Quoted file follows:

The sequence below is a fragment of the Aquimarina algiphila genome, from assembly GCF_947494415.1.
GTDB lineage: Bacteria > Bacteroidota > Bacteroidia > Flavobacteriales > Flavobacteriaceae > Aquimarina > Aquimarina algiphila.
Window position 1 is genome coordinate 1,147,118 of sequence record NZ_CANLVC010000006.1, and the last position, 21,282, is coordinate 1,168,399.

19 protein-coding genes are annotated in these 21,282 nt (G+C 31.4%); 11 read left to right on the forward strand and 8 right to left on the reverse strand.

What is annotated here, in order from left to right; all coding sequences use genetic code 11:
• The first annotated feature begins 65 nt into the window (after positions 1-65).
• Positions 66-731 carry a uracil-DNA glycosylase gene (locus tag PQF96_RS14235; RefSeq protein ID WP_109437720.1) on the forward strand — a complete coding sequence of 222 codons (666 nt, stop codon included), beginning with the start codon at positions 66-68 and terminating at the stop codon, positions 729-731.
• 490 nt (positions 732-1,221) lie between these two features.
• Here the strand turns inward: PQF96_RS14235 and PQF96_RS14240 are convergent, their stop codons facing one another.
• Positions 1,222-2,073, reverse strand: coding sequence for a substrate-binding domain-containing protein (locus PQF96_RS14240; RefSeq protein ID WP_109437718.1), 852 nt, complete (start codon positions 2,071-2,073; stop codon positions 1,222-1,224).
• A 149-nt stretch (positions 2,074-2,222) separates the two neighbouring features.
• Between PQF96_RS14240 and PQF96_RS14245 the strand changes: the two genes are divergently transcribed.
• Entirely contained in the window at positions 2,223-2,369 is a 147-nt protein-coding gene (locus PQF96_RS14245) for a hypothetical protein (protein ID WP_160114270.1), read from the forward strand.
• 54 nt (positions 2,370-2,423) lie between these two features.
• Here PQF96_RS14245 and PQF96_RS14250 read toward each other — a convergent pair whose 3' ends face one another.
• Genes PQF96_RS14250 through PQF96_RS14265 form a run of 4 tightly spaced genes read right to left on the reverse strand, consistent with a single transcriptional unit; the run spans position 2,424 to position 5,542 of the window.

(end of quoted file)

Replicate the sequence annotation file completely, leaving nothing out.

The sequence below is a fragment of the Aquimarina algiphila genome, from assembly GCF_947494415.1.
GTDB lineage: Bacteria > Bacteroidota > Bacteroidia > Flavobacteriales > Flavobacteriaceae > Aquimarina > Aquimarina algiphila.
Window position 1 is genome coordinate 1,147,118 of sequence record NZ_CANLVC010000006.1, and the last position, 21,282, is coordinate 1,168,399.

19 protein-coding genes are annotated in these 21,282 nt (G+C 31.4%); 11 read left to right on the forward strand and 8 right to left on the reverse strand.

What is annotated here, in order from left to right; all coding sequences use genetic code 11:
• The first annotated feature begins 65 nt into the window (after positions 1-65).
• Positions 66-731 carry a uracil-DNA glycosylase gene (locus tag PQF96_RS14235; RefSeq protein ID WP_109437720.1) on the forward strand — a complete coding sequence of 222 codons (666 nt, stop codon included), beginning with the start codon at positions 66-68 and terminating at the stop codon, positions 729-731.
• 490 nt (positions 732-1,221) lie between these two features.
• Here the strand turns inward: PQF96_RS14235 and PQF96_RS14240 are convergent, their stop codons facing one another.
• Positions 1,222-2,073, reverse strand: coding sequence for a substrate-binding domain-containing protein (locus PQF96_RS14240; RefSeq protein ID WP_109437718.1), 852 nt, complete (start codon positions 2,071-2,073; stop codon positions 1,222-1,224).
• A 149-nt stretch (positions 2,074-2,222) separates the two neighbouring features.
• Between PQF96_RS14240 and PQF96_RS14245 the strand changes: the two genes are divergently transcribed.
• Entirely contained in the window at positions 2,223-2,369 is a 147-nt protein-coding gene (locus PQF96_RS14245) for a hypothetical protein (protein ID WP_160114270.1), read from the forward strand.
• 54 nt (positions 2,370-2,423) lie between these two features.
• Here PQF96_RS14245 and PQF96_RS14250 read toward each other — a convergent pair whose 3' ends face one another.
• Genes PQF96_RS14250 through PQF96_RS14265 form a run of 4 tightly spaced genes read right to left on the reverse strand, consistent with a single transcriptional unit; the run spans position 2,424 to position 5,542 of the window.